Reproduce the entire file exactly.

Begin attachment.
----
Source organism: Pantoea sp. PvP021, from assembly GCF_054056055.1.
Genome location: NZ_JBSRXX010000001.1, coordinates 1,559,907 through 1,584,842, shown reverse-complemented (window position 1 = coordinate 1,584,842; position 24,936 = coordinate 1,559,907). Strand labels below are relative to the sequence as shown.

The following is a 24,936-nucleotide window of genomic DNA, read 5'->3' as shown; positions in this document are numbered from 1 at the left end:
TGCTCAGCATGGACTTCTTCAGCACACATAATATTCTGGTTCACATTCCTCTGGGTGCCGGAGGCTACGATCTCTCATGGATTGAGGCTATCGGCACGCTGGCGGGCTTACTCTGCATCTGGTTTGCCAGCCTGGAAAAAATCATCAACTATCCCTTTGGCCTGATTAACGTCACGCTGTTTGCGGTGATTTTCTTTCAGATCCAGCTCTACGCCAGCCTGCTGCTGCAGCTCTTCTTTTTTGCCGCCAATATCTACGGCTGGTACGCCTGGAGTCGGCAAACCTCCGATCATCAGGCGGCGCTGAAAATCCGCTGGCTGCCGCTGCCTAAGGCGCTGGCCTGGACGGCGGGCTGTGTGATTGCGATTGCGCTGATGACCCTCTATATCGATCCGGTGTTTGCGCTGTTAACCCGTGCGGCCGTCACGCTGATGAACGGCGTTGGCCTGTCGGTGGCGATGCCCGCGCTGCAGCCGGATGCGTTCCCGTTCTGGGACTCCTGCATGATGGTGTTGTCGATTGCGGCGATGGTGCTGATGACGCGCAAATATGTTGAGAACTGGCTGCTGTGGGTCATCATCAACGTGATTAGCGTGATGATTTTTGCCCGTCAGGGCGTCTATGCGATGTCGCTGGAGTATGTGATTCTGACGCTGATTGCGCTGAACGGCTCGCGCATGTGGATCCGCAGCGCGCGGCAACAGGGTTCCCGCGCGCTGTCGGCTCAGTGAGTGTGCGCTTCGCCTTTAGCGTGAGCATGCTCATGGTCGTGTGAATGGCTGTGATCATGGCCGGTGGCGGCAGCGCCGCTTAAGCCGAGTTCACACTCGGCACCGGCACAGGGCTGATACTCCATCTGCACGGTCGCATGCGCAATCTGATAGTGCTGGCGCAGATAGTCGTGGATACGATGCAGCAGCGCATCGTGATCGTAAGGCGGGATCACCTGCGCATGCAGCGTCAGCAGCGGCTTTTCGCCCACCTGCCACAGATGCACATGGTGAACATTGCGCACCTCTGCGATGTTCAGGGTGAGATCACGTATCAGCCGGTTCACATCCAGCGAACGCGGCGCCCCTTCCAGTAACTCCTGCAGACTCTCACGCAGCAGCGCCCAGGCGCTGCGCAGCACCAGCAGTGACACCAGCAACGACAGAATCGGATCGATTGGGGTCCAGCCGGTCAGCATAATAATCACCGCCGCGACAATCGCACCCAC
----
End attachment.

Source organism: Pantoea sp. PvP021, from assembly GCF_054056055.1.
Genome location: NZ_JBSRXX010000001.1, coordinates 1,559,907 through 1,584,842, shown reverse-complemented (window position 1 = coordinate 1,584,842; position 24,936 = coordinate 1,559,907). Strand labels below are relative to the sequence as shown.

The following is a 24,936-nucleotide window of genomic DNA, read 5'->3' as shown; positions in this document are numbered from 1 at the left end:
TGCTCAGCATGGACTTCTTCAGCACACATAATATTCTGGTTCACATTCCTCTGGGTGCCGGAGGCTACGATCTCTCATGGATTGAGGCTATCGGCACGCTGGCGGGCTTACTCTGCATCTGGTTTGCCAGCCTGGAAAAAATCATCAACTATCCCTTTGGCCTGATTAACGTCACGCTGTTTGCGGTGATTTTCTTTCAGATCCAGCTCTACGCCAGCCTGCTGCTGCAGCTCTTCTTTTTTGCCGCCAATATCTACGGCTGGTACGCCTGGAGTCGGCAAACCTCCGATCATCAGGCGGCGCTGAAAATCCGCTGGCTGCCGCTGCCTAAGGCGCTGGCCTGGACGGCGGGCTGTGTGATTGCGATTGCGCTGATGACCCTCTATATCGATCCGGTGTTTGCGCTGTTAACCCGTGCGGCCGTCACGCTGATGAACGGCGTTGGCCTGTCGGTGGCGATGCCCGCGCTGCAGCCGGATGCGTTCCCGTTCTGGGACTCCTGCATGATGGTGTTGTCGATTGCGGCGATGGTGCTGATGACGCGCAAATATGTTGAGAACTGGCTGCTGTGGGTCATCATCAACGTGATTAGCGTGATGATTTTTGCCCGTCAGGGCGTCTATGCGATGTCGCTGGAGTATGTGATTCTGACGCTGATTGCGCTGAACGGCTCGCGCATGTGGATCCGCAGCGCGCGGCAACAGGGTTCCCGCGCGCTGTCGGCTCAGTGAGTGTGCGCTTCGCCTTTAGCGTGAGCATGCTCATGGTCGTGTGAATGGCTGTGATCATGGCCGGTGGCGGCAGCGCCGCTTAAGCCGAGTTCACACTCGGCACCGGCACAGGGCTGATACTCCATCTGCACGGTCGCATGCGCAATCTGATAGTGCTGGCGCAGATAGTCGTGGATACGATGCAGCAGCGCATCGTGATCGTAAGGCGGGATCACCTGCGCATGCAGCGTCAGCAGCGGCTTTTCGCCCACCTGCCACAGATGCACATGGTGAACATTGCGCACCTCTGCGATGTTCAGGGTGAGATCACGTATCAGCCGGTTCACATCCAGCGAACGCGGCGCCCCTTCCAGTAACTCCTGCAGACTCTCACGCAGCAGCGCCCAGGCGCTGCGCAGCACCAGCAGTGACACCAGCAACGACAGAATCGGATCGATTGGGGTCCAGCCGGTCAGCATAATAATCACCGCCGCGACAATCGCACCCAC